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equals() versus ==  RSS feed

 
Preethi Chilukuri
Greenhorn
Posts: 15
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public class MyClass {

String a;

public MyClass(String ab) {
a = ab;
}

public boolean equals(Object object2) {
return (a == object2);
}

public boolean equals2(Object object2) {
return (a.equals(object2));
}



public static void main(String args[]) {

MyClass object1 = new MyClass("test");
MyClass object2 = new MyClass("test");

object1.equals(object2);
System.out.println(object1.equals(object2));

object1.equals2(object2);
System.out.println(object1.equals2(object2));
}

}

RESULT: 'FALSE' for both print statements.

Could not analyse further. Appreciate any help..
 
Paweł Baczyński
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Your equals method is comparting a String (variable a) to an instance of MyClass (in your example). This will always return false.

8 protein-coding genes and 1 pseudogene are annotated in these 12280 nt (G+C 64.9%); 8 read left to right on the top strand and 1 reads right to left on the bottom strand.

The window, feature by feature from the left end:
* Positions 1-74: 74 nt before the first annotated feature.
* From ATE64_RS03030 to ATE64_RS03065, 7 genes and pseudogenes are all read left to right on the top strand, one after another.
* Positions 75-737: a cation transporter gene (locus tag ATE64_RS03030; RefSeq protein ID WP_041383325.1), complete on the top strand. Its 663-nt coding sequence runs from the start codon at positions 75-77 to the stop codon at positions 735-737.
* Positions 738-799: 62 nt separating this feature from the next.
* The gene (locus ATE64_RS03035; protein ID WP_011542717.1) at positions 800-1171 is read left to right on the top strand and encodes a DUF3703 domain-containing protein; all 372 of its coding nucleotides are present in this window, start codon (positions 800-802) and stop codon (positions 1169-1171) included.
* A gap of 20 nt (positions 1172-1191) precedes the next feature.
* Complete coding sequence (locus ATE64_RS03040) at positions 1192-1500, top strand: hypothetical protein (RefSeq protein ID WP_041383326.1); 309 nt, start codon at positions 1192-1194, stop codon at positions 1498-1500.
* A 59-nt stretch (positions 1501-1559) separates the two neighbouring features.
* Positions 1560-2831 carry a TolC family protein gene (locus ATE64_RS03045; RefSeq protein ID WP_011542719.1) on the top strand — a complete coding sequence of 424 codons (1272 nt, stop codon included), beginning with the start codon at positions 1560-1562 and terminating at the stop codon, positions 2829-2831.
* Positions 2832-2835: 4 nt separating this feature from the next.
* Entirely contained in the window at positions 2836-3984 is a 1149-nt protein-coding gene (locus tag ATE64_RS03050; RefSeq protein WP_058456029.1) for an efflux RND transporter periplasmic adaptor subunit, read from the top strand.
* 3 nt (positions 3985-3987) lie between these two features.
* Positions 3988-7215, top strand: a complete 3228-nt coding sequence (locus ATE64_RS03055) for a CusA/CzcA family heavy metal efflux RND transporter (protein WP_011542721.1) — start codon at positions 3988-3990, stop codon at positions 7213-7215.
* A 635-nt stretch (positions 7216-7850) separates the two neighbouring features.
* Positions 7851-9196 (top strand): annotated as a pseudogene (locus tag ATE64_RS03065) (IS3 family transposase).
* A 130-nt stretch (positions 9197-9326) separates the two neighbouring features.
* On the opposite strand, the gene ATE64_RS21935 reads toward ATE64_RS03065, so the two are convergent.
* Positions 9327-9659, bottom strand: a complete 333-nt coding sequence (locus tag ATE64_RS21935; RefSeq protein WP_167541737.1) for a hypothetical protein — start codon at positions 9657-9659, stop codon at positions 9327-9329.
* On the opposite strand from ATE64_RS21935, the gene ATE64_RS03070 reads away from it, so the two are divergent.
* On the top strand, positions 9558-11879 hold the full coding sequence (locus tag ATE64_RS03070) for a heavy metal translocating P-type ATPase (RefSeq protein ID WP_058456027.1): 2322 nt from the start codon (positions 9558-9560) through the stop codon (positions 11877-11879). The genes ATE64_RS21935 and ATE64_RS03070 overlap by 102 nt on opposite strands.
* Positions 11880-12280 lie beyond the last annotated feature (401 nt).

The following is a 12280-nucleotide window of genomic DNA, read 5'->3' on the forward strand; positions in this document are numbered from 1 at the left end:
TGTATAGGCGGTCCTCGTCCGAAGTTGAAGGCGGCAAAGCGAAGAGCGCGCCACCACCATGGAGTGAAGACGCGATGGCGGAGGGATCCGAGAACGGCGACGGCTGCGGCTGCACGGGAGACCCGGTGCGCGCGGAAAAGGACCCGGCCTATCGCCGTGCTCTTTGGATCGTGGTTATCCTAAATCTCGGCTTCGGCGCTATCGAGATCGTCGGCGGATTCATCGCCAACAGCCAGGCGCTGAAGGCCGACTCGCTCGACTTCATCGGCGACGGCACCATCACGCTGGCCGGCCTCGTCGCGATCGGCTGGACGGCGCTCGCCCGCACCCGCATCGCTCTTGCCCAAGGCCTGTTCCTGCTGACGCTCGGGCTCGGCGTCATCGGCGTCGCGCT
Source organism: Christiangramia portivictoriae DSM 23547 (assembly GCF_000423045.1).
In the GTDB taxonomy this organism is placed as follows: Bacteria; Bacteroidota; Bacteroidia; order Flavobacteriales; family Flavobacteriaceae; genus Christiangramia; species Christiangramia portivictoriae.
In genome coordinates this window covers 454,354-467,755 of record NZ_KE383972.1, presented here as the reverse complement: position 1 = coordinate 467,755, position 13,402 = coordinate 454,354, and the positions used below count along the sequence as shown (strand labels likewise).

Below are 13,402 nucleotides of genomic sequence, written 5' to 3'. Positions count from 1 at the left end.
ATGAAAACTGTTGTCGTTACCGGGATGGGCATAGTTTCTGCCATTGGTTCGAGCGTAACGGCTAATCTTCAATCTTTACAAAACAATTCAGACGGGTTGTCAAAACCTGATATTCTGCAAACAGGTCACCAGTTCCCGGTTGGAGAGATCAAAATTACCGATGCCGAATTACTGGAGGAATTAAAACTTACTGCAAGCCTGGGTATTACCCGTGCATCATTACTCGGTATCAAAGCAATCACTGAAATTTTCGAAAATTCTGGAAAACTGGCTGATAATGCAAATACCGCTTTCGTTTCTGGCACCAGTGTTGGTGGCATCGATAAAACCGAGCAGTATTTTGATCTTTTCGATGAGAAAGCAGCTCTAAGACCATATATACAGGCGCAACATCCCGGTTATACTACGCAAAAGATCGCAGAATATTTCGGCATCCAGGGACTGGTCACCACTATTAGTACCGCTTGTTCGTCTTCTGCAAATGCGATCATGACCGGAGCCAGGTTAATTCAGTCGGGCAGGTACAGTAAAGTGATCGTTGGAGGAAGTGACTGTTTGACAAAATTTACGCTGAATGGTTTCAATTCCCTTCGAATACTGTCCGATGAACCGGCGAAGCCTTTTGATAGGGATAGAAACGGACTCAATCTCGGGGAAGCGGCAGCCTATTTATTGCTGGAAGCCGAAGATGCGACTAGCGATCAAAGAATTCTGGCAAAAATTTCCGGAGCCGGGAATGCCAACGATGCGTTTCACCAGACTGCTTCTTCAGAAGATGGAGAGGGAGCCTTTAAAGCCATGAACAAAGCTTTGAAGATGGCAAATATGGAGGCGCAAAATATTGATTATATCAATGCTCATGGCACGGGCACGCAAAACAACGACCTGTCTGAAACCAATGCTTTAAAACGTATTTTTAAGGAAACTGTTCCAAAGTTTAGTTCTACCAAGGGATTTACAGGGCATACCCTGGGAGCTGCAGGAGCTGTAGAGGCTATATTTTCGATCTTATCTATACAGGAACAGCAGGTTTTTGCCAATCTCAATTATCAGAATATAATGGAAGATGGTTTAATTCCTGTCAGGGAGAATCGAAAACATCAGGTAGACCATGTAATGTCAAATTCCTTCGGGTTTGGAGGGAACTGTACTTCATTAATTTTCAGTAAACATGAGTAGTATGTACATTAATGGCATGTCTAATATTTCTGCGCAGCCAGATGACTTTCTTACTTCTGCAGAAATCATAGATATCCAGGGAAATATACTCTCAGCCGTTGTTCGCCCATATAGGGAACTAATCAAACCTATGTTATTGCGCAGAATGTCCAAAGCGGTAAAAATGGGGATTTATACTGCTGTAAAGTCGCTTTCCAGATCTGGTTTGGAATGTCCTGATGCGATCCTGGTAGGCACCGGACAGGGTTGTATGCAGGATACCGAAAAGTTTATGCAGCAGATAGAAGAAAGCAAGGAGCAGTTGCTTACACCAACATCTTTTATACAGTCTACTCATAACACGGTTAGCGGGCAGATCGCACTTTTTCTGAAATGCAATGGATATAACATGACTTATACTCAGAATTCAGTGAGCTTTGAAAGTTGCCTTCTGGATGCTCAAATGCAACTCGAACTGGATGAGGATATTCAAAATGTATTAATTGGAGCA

Your equals2 method calls equals which will always return false. That is not quite true. In your case String#equals is called, not your MyClass#equals. This will always return false anyway.
 
Campbell Ritchie
Marshal
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Start by reading our FAQ about why you should rarely use ==.

What you are doing in that equals() method is checking whether the other object is the exact same object as that on which the equals method is called. In the other method you are testing whether the String field is equal to the object passed as a parameter.
 
It is sorta covered in the JavaRanch Style Guide.
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